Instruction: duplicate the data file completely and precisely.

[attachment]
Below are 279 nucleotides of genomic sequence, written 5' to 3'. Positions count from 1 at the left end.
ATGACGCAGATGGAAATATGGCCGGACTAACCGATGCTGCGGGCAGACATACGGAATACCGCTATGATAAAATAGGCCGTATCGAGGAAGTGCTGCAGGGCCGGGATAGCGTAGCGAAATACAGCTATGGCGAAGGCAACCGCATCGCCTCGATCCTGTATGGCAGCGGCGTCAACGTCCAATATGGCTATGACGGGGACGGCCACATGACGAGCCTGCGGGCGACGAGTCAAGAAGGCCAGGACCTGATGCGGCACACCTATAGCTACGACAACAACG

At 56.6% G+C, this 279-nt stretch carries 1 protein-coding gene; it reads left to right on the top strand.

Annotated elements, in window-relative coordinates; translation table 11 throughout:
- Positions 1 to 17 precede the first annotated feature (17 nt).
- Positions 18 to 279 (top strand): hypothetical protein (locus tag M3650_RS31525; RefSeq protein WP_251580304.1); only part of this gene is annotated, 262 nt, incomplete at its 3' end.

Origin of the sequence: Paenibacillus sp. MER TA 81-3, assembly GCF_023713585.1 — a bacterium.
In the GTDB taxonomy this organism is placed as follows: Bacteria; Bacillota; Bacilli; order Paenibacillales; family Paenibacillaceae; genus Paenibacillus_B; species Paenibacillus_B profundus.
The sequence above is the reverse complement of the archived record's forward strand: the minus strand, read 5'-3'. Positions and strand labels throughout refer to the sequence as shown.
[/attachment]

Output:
Below are 279 nucleotides of genomic sequence, written 5' to 3'. Positions count from 1 at the left end.
ATGACGCAGATGGAAATATGGCCGGACTAACCGATGCTGCGGGCAGACATACGGAATACCGCTATGATAAAATAGGCCGTATCGAGGAAGTGCTGCAGGGCCGGGATAGCGTAGCGAAATACAGCTATGGCGAAGGCAACCGCATCGCCTCGATCCTGTATGGCAGCGGCGTCAACGTCCAATATGGCTATGACGGGGACGGCCACATGACGAGCCTGCGGGCGACGAGTCAAGAAGGCCAGGACCTGATGCGGCACACCTATAGCTACGACAACAACG

At 56.6% G+C, this 279-nt stretch carries 1 protein-coding gene; it reads left to right on the top strand.

Annotated elements, in window-relative coordinates; translation table 11 throughout:
- Positions 1 to 17 precede the first annotated feature (17 nt).
- Positions 18 to 279 (top strand): hypothetical protein (locus tag M3650_RS31525; RefSeq protein WP_251580304.1); only part of this gene is annotated, 262 nt, incomplete at its 3' end.

Origin of the sequence: Paenibacillus sp. MER TA 81-3, assembly GCF_023713585.1 — a bacterium.
In the GTDB taxonomy this organism is placed as follows: Bacteria; Bacillota; Bacilli; order Paenibacillales; family Paenibacillaceae; genus Paenibacillus_B; species Paenibacillus_B profundus.
The sequence above is the reverse complement of the archived record's forward strand: the minus strand, read 5'-3'. Positions and strand labels throughout refer to the sequence as shown.